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EMI allows DRM-free music for other retailers besides iTunes

Written by Andre Yoskowitz (Google+) @ 14 Jun 2007 19:50 User comments (3)

EMI allows DRM-free music for other retailers besides iTunes The giant music label EMI has begun allowing more legal music downloading stores to use its catalogue, DRM-free.
PassAlong Networks, a company that provides the technology for online stores such as f.y.e and 7digital, a UK online music store, have secured licenses to use the catalogues and both plan to sell the tracks at a higher bitrate then iTunes currently uses.

iTunes encodes the EMI catalogue at 256 Kbps, but the new licenses can go even higher, as high as 320 Kpbs. The new services will also use MP3 instead of Apple's AAC format.

"We applaud EMI Music's bold decision to test the DRM-free waters,"
said PassAlong Networks' CEO Dave Jaworski. "Music consumers have demanded interoperability and ease of use and we hope that by offering EMI Music's DRM-free music files, we will simplify and improve their digital music experience."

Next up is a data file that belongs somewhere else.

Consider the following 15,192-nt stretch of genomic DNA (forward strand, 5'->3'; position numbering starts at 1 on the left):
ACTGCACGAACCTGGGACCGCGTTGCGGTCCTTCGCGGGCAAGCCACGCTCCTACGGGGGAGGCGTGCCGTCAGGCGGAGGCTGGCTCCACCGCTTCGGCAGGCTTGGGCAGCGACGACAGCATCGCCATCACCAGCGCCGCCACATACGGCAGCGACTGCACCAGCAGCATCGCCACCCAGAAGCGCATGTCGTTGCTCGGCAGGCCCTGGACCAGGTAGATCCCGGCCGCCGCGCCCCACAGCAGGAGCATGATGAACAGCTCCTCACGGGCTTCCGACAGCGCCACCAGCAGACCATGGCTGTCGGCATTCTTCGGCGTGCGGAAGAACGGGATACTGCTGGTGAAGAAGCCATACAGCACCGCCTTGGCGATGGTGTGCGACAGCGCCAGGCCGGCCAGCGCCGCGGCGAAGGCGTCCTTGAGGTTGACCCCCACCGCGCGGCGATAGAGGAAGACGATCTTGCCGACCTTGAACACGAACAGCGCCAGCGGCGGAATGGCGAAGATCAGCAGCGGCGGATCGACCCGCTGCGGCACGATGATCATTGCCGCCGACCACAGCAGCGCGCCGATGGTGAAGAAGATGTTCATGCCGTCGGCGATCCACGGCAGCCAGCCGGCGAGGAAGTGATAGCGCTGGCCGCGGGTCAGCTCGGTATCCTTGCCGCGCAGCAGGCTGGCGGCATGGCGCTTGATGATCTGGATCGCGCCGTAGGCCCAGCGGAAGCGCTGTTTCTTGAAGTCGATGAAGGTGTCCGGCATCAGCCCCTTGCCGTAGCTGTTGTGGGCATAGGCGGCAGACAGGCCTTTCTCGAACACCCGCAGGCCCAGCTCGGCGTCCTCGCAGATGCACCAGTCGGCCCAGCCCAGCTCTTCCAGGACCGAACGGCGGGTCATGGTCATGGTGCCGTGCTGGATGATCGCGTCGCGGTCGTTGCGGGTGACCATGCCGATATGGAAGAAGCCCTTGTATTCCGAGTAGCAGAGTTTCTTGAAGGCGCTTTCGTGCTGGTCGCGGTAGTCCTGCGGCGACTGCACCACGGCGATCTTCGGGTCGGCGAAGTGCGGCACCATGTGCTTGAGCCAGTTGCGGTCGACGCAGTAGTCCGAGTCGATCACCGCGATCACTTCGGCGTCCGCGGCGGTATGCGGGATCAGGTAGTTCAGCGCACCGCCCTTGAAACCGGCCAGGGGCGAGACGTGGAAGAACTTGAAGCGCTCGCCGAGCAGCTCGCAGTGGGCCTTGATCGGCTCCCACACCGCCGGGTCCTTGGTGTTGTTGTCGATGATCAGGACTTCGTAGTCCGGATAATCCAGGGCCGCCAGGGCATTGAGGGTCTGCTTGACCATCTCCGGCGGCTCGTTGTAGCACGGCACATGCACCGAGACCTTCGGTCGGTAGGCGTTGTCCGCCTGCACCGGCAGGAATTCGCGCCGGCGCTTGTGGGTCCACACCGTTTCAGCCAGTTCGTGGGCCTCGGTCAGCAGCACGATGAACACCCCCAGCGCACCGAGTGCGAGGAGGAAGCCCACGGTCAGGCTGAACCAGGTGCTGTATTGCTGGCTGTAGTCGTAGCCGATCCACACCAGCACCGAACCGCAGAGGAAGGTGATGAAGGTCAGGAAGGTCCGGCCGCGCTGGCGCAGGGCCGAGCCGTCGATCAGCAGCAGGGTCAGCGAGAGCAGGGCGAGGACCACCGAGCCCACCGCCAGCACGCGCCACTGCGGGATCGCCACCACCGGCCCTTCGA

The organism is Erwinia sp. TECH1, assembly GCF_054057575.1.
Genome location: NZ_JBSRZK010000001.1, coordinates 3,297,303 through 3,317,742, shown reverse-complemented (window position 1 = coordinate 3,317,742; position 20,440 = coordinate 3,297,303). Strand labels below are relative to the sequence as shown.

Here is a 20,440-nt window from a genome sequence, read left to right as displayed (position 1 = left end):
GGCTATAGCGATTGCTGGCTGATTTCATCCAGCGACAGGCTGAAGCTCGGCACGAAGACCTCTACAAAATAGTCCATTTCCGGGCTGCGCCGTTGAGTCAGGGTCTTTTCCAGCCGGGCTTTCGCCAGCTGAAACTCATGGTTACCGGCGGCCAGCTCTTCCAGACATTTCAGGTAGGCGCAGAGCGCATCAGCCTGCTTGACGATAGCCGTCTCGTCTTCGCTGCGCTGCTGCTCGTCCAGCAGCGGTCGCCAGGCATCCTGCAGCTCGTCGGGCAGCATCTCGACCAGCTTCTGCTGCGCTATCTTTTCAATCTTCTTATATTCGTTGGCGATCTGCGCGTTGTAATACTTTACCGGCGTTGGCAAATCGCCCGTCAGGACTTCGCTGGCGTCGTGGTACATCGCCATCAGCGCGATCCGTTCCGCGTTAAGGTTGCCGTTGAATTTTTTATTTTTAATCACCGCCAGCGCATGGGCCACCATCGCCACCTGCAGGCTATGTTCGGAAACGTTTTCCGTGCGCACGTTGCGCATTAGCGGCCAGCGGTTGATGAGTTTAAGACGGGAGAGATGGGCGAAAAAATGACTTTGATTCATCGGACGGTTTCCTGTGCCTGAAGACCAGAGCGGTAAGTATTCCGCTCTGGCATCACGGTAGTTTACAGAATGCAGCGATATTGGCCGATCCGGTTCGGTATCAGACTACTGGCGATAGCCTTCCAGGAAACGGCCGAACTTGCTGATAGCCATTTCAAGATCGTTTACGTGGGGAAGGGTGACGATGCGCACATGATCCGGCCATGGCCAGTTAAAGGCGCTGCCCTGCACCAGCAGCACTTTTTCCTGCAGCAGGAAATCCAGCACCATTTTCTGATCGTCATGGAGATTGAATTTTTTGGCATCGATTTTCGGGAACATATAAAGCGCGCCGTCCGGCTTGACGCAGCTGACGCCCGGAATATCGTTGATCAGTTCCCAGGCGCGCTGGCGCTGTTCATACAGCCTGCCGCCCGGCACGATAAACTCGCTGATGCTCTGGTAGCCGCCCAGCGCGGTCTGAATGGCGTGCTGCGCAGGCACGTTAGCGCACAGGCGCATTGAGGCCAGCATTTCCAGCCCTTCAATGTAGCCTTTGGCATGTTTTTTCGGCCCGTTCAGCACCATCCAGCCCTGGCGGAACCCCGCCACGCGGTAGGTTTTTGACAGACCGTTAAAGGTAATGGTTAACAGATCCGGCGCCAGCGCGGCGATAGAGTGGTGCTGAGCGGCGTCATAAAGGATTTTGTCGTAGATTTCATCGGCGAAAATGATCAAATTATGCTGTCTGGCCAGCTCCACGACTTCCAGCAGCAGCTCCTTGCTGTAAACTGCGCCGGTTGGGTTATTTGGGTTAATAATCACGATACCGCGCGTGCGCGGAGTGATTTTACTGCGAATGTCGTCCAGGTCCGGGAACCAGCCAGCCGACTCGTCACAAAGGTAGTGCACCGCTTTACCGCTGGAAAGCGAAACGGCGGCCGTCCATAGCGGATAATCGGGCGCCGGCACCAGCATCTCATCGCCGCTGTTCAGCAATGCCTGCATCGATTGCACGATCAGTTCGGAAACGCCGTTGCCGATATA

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3 user comments

114.6.2007 20:23

heh this is good news, and this shouldve happened a long time ago, but they should bring on the V0 lame mp3s... gah cant have everythng you want with legal means it seems...

214.6.2007 20:30

AAC at 256 kbps is still better than MP3 at 320 kbps. And it's not like AAC is Apple's format. It's an ISO/IEC 14496-3:2005 international standard. AAC has much better handling of audio frequencies above 16 kHz, more flexible joint stereo, higher efficiency and simpler filterbank. More and more hardware (and software) are adding AAC support all the time. It's a new, better codec, and there's no reason not to use it. Also, the MP4 container is much more versatile, allowing cutting, concatenation, easier tagging, etc.

321.6.2007 15:27

Well done EMI I had a feeling this would not take long for companies to take this on :)

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